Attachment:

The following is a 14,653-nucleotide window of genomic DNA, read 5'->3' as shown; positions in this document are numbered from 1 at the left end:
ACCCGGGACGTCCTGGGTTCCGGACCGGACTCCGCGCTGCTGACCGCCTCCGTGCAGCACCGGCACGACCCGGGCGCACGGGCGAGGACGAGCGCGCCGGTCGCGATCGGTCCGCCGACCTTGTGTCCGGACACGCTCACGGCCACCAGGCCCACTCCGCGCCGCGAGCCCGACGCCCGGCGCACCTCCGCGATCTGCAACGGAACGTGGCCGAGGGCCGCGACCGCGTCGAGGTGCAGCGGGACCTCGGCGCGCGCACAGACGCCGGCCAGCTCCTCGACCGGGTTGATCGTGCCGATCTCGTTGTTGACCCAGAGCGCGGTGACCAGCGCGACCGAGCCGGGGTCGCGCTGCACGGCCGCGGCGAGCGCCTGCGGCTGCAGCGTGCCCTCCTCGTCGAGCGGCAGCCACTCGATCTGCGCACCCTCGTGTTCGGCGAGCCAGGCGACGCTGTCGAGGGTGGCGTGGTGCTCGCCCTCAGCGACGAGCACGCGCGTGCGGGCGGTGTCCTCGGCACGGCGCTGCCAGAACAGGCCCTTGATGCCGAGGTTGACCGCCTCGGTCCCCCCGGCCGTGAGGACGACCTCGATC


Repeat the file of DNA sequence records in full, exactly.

The following is a 14,653-nucleotide window of genomic DNA, read 5'->3' as shown; positions in this document are numbered from 1 at the left end:
ACCCGGGACGTCCTGGGTTCCGGACCGGACTCCGCGCTGCTGACCGCCTCCGTGCAGCACCGGCACGACCCGGGCGCACGGGCGAGGACGAGCGCGCCGGTCGCGATCGGTCCGCCGACCTTGTGTCCGGACACGCTCACGGCCACCAGGCCCACTCCGCGCCGCGAGCCCGACGCCCGGCGCACCTCCGCGATCTGCAACGGAACGTGGCCGAGGGCCGCGACCGCGTCGAGGTGCAGCGGGACCTCGGCGCGCGCACAGACGCCGGCCAGCTCCTCGACCGGGTTGATCGTGCCGATCTCGTTGTTGACCCAGAGCGCGGTGACCAGCGCGACCGAGCCGGGGTCGCGCTGCACGGCCGCGGCGAGCGCCTGCGGCTGCAGCGTGCCCTCCTCGTCGAGCGGCAGCCACTCGATCTGCGCACCCTCGTGTTCGGCGAGCCAGGCGACGCTGTCGAGGGTGGCGTGGTGCTCGCCCTCAGCGACGAGCACGCGCGTGCGGGCGGTGTCCTCGGCACGGCGCTGCCAGAACAGGCCCTTGATGCCGAGGTTGACCGCCTCGGTCCCCCCGGCCGTGAGGACGACCTCGATC